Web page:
Evidence-based improvements in supporting independence and wellbeing of patients with visual impairment

VERU's in-depth research has highlighted aspects of everyday living which present problems to those with visual impairment and factors which exacerbate these difficulties. Now identified, these factors can be addressed in a number of ways.
 The research has benefited both the low vision community and health/social services planners by highlighting the factors that affect independence, safety and wellbeing, as well as increasing independent living among the visually impaired. The development of new strategies which we have pursued during our research to help the visually impaired is being tested by the local and wider community in collaboration with the NHS and Cam Sight.

Improved care in the Visually Impaired

The identification of parameters that cause difficulties in patients with visual impairment and factors which exacerbate these difficulties led to new and refined rehabilitation protocols. Direct involvement with rehabilitation workers in Cam Sight facilitated improved patient care as a result of modified protocols for rehabilitation. It also identified a further need to train healthcare/support professionals to identify and manage depression in visually impaired patients and to evaluate the effectiveness of local emotional support services to the visually impaired.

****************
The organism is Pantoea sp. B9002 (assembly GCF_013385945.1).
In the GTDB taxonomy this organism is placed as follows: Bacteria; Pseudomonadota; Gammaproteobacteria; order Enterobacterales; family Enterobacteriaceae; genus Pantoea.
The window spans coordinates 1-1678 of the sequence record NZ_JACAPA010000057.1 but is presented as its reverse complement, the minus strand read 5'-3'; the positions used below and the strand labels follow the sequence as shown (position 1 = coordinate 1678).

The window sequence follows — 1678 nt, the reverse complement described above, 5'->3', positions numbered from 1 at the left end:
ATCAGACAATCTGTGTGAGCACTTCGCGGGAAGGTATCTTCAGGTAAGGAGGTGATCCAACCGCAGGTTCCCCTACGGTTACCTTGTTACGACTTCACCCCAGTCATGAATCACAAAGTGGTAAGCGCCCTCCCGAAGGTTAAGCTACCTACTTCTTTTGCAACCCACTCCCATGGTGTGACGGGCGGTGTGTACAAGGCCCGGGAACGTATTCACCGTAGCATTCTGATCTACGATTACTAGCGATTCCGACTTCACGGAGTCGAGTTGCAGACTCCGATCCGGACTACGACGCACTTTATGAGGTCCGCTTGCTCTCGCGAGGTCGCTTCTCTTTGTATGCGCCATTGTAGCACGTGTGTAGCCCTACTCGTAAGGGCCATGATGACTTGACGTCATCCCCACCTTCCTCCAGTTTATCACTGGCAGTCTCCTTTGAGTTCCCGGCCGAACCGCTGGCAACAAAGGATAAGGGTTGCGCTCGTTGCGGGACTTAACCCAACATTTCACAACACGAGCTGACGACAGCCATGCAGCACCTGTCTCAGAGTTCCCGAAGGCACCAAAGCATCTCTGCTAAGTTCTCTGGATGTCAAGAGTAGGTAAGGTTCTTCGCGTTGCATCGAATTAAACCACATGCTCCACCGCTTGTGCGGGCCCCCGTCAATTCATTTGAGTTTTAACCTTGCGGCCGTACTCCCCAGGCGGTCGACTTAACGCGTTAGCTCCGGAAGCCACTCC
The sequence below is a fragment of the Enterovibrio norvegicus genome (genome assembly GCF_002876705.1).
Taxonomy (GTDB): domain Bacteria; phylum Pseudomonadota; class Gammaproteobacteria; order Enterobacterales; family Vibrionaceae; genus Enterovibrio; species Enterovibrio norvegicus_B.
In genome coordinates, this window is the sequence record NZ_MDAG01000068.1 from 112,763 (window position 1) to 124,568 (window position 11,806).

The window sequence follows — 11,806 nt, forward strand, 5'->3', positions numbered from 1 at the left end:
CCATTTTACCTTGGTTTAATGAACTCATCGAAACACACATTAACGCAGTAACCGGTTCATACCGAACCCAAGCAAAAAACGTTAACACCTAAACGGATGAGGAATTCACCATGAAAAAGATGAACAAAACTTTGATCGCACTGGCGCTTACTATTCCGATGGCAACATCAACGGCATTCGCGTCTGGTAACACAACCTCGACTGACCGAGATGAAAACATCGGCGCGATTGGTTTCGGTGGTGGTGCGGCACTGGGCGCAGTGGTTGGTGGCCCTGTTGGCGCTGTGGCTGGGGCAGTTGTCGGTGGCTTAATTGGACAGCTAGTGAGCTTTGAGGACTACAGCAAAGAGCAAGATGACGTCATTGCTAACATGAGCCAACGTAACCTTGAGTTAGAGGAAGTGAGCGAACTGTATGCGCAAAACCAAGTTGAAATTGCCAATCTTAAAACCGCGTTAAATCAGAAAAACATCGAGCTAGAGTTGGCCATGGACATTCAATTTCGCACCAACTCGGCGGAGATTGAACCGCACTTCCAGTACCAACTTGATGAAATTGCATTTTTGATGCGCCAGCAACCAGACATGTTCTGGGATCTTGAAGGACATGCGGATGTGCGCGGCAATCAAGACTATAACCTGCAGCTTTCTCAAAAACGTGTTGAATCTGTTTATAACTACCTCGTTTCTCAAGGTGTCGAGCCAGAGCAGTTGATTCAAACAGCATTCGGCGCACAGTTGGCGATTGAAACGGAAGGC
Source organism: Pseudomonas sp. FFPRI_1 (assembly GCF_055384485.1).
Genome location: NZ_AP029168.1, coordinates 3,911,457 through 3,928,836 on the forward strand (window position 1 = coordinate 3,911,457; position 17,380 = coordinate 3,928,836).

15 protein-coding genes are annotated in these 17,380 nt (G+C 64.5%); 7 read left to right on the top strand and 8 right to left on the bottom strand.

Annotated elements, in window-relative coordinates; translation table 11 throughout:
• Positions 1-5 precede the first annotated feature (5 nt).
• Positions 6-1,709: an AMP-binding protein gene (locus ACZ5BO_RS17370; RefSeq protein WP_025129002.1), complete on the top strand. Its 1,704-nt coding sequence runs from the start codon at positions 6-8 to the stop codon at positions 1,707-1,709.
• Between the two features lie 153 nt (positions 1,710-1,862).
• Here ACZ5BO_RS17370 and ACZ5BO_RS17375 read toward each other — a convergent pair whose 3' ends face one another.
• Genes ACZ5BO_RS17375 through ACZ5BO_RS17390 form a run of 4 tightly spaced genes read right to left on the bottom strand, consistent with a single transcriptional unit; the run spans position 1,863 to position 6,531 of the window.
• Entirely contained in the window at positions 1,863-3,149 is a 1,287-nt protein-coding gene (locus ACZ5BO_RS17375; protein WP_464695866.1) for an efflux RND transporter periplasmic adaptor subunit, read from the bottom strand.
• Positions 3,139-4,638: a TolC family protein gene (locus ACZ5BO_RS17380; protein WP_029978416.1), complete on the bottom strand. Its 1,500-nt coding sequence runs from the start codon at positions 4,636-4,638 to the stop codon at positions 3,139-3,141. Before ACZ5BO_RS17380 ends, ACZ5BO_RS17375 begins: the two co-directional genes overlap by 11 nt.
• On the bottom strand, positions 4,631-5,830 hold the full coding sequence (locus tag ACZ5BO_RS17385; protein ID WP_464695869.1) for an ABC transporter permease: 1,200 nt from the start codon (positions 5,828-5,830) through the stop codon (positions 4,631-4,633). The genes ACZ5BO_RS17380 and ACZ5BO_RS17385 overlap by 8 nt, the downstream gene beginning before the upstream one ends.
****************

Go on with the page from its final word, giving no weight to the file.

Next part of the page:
The improved rehabilitation strategy that has been adopted by care workers in Cam Sight for the visually impaired has:

  • Established that patient self-reporting of difficulties by a visually impaired patient may not be a reliable indicator of their task difficulty. This has led to a more realistic and 'objective assessment tool' to be employed alongside the self report of difficulties process
  • Shown the importance of assessing non-visual factors such as psychosocial parameters including depression when assessing the 'needs profile' of the visually impaired patient
  • Provided a better and more useful tool to assess the adaptation to visual loss
  • Enabled patients/support workers to take into account factors that would influence how quickly they adapted to their visual loss and to lead independent lives
  • Improved patients' understanding of what affects their performance when carrying out everyday activities such as supermarket shopping and going up the steps et
  • Improved the legibility of pharmacy medicine labels in high street practices